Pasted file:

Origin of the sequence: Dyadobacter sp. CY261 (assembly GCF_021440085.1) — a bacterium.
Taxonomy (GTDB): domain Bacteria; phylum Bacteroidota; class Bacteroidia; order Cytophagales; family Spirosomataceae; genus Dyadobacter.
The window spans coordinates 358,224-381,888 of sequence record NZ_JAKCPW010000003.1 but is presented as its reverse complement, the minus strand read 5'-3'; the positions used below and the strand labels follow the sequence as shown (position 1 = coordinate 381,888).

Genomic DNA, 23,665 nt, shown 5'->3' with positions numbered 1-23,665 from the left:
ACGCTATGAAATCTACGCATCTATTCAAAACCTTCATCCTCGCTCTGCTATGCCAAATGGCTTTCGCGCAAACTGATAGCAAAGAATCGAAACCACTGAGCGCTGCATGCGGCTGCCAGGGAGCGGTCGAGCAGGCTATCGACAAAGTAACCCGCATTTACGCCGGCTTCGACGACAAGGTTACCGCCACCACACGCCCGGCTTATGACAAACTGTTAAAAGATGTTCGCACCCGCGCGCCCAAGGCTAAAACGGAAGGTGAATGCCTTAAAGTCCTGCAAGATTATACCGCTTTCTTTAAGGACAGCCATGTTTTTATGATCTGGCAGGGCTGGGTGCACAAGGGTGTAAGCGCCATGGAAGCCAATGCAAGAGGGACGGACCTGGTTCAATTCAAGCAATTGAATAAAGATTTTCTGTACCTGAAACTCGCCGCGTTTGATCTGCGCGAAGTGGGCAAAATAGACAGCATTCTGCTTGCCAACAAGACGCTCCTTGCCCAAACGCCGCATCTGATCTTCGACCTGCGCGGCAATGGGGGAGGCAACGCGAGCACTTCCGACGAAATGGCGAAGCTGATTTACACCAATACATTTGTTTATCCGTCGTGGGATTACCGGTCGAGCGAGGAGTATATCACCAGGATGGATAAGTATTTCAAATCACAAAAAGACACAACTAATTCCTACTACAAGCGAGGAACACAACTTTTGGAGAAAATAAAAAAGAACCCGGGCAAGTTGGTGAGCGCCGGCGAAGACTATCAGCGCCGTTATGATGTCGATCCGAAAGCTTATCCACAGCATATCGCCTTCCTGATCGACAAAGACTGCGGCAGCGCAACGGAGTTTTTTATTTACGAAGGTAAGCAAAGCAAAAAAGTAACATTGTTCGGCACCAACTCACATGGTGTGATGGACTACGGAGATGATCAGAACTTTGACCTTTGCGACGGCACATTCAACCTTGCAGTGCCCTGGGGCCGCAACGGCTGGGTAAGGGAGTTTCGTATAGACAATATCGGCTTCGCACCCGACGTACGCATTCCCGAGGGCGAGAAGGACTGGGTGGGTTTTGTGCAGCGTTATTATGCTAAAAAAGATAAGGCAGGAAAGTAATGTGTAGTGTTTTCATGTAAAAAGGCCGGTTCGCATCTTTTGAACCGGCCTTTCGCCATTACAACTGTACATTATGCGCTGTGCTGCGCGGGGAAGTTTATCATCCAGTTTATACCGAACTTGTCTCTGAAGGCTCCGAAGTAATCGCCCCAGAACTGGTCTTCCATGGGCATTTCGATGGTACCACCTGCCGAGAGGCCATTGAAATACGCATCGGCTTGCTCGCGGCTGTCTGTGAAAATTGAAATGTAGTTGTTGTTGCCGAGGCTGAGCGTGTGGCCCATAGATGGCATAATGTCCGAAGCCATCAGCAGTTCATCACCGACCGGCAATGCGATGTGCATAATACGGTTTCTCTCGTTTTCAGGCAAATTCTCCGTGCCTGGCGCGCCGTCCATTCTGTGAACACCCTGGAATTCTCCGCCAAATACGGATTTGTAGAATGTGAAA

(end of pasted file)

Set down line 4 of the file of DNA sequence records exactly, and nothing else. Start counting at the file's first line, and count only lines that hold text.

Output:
Genomic DNA, 23,665 nt, shown 5'->3' with positions numbered 1-23,665 from the left: